Rhenium was originally discovered in 1925. It is not found on its own — rhenium ore must be extracted from other ores such as platinum, tantalite and molybdenite. In terms of melting point, rhenium is exceeded only by tungsten and carbon, and it also offers an extremely high density.

It's also the only refractory metal that does not form carbides. Other unique rhenium properties are as follows:

  • It's resistant to attack by silver, zinc, tin and copper.
  • It can dissolve in molten nickel and iron.

Rhenium is not highly susceptible to salt water corrosion and offers excellent resistance against hydrochloric acid. It is frequently alloyed with other metals for the purpose of increasing tensile strength and ductility. A molybdenum-rhenium alloy weld is a primary example. Other rhenium alloys are used in various manufacturing processes involving semiconductors, thermocouples, electrical contacts and thermionic converters.


While titanium is not classified as one of the five main refractory metals, it does have many of the common refractory metal characteristics, such as a high melting point (3035° F) and excellent resistance against corrosion. Titanium was originally discovered in the late 18th century, but it wasn’t until the mid-1950s that it gained widespread use in manufacturing.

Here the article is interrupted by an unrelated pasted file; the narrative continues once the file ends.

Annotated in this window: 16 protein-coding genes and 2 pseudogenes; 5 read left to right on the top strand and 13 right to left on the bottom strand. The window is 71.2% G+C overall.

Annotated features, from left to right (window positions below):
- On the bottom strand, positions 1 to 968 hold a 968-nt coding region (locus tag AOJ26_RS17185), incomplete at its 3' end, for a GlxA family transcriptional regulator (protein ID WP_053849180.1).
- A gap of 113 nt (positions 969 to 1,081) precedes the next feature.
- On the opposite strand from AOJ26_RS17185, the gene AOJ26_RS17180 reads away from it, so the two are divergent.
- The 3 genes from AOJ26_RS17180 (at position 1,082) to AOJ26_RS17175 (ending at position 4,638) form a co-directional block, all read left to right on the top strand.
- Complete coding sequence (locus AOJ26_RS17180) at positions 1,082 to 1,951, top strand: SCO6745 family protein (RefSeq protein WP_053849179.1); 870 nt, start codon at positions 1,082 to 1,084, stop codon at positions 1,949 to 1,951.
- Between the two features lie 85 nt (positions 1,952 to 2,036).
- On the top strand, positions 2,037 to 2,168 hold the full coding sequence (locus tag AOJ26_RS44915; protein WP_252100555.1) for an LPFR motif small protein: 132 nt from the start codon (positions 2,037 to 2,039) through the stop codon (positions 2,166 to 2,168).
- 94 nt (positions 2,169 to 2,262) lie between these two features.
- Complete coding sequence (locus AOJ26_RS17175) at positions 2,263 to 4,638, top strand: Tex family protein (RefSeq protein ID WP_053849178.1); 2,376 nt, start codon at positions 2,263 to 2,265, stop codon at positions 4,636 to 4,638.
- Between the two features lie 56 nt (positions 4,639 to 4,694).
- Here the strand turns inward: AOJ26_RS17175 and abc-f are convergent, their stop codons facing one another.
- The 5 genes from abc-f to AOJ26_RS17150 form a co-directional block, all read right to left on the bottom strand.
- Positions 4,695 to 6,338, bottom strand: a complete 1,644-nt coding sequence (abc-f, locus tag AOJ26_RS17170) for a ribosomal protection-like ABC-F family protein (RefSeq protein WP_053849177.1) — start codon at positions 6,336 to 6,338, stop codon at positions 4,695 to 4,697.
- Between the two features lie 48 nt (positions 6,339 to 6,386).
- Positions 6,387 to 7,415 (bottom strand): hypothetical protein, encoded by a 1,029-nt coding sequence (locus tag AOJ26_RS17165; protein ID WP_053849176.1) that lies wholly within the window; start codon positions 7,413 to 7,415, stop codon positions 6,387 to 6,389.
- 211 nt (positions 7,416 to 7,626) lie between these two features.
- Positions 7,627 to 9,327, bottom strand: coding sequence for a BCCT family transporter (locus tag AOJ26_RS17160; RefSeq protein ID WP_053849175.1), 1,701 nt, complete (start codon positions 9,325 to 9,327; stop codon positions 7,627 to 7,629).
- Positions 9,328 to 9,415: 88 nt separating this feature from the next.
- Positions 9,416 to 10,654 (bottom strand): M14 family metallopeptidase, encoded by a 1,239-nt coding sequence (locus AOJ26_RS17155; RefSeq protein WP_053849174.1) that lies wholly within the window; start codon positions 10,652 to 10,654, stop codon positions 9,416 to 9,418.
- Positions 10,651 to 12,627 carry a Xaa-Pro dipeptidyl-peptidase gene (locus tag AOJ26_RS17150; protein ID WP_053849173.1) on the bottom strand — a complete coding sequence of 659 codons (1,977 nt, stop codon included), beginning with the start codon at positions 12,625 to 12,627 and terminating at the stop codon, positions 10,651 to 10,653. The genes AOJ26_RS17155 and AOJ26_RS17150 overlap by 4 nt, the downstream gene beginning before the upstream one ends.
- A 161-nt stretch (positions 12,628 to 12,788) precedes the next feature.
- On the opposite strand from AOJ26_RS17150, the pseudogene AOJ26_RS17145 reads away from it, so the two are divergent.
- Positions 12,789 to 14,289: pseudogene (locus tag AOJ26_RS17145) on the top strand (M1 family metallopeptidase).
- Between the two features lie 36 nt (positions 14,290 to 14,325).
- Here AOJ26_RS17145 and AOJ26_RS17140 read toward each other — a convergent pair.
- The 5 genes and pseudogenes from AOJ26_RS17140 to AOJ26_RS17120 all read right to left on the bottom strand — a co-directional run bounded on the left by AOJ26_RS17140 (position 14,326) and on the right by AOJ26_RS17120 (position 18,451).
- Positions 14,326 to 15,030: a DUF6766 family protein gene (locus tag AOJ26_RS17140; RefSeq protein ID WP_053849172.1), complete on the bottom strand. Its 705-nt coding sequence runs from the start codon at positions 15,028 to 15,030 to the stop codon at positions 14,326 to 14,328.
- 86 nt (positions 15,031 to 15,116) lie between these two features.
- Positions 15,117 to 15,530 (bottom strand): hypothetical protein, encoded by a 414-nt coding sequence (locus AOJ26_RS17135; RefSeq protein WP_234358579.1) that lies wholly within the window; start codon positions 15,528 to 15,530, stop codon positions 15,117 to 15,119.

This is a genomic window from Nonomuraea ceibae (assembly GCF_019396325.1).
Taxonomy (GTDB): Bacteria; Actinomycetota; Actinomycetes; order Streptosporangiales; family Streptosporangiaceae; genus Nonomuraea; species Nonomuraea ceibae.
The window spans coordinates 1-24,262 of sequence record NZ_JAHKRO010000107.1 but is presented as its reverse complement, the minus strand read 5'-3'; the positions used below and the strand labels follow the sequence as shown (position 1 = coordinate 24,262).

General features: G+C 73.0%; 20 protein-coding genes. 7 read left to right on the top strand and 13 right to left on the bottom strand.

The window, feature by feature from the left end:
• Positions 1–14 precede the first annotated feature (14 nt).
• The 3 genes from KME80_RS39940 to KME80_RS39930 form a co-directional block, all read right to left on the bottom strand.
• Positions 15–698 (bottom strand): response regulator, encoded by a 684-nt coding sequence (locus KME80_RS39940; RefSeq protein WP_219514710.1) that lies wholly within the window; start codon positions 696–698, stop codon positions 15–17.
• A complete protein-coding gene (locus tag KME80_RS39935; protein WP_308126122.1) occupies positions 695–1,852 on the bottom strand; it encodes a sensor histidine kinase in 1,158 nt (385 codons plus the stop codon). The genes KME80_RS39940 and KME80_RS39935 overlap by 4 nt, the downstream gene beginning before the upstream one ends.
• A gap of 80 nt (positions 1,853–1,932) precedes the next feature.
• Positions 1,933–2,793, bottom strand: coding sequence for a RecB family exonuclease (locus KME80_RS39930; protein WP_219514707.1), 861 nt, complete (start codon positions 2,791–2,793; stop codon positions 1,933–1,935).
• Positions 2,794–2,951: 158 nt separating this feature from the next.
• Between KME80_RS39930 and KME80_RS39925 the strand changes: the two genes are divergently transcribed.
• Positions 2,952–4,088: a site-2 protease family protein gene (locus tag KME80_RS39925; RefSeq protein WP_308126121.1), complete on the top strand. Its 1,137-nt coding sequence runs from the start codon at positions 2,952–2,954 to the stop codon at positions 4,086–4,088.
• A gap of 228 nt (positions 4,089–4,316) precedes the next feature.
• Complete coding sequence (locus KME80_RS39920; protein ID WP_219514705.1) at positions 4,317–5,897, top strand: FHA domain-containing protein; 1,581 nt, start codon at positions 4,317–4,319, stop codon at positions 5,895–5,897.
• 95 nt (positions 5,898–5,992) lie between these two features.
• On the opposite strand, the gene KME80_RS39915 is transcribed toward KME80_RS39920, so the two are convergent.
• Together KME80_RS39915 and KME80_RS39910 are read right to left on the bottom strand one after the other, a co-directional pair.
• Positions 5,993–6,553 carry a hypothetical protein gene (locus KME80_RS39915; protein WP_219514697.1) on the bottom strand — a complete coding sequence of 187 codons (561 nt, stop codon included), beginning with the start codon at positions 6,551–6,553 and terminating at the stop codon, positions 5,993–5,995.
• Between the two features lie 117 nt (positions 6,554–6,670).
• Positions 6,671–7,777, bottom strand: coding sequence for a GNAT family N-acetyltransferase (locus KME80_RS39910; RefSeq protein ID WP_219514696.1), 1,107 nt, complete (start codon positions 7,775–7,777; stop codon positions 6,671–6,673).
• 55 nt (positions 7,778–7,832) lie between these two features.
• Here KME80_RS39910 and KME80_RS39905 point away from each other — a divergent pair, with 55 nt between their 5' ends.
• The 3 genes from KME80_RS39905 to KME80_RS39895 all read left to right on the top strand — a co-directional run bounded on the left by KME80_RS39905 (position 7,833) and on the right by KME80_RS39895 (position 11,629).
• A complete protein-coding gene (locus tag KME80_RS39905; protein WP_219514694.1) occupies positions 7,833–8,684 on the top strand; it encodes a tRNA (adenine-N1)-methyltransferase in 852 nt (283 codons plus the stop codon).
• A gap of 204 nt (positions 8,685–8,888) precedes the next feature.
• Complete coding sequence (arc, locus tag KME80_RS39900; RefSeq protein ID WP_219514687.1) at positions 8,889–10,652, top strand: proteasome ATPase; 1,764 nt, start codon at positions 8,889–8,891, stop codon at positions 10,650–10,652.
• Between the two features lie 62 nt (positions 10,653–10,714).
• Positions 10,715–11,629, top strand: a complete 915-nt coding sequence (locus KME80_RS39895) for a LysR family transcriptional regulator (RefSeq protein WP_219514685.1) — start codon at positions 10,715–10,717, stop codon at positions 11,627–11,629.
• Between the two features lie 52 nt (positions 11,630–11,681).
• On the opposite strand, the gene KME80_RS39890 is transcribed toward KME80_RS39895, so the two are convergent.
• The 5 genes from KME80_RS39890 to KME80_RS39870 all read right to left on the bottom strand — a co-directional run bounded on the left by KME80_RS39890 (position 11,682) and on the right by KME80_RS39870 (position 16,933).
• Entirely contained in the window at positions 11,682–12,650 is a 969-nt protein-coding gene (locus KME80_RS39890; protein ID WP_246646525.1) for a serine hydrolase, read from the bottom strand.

Titanium is also known for its remarkable — and extremely valuable from a manufacturing perspective — combination of light weight and superior strength. The lightness, strength and heat and corrosion resistance make titanium beneficial in various aerospace, marine and automotive manufacturing applications.

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Plating With Refractory and Other Exotic Metals

Electroplating is a process used to provide a protective coating onto the surface of an underlying metal, which is referred to as a substrate, via a technique known as electrodeposition. With a traditional electroplating process, the metal part or object is placed into an aqueous electrolyte solution, which contains dissolved ions of the metal that provides the coating. An electrical current is then introduced, which provides a positive electrical charge to the ions, while the substrate is negatively charged. This causes the ions to be deposited onto the surface of the substrate.

Electroplating can be used for many purposes. A primary function is to make the substrate more resistant to the effects of corrosion. It can also make the object more electrically conductive and enhance its heat-resistance properties. Electroplating can even make the part more aesthetically appealing, such as when gold, silver or other precious metal is plated onto an otherwise dull metal surface.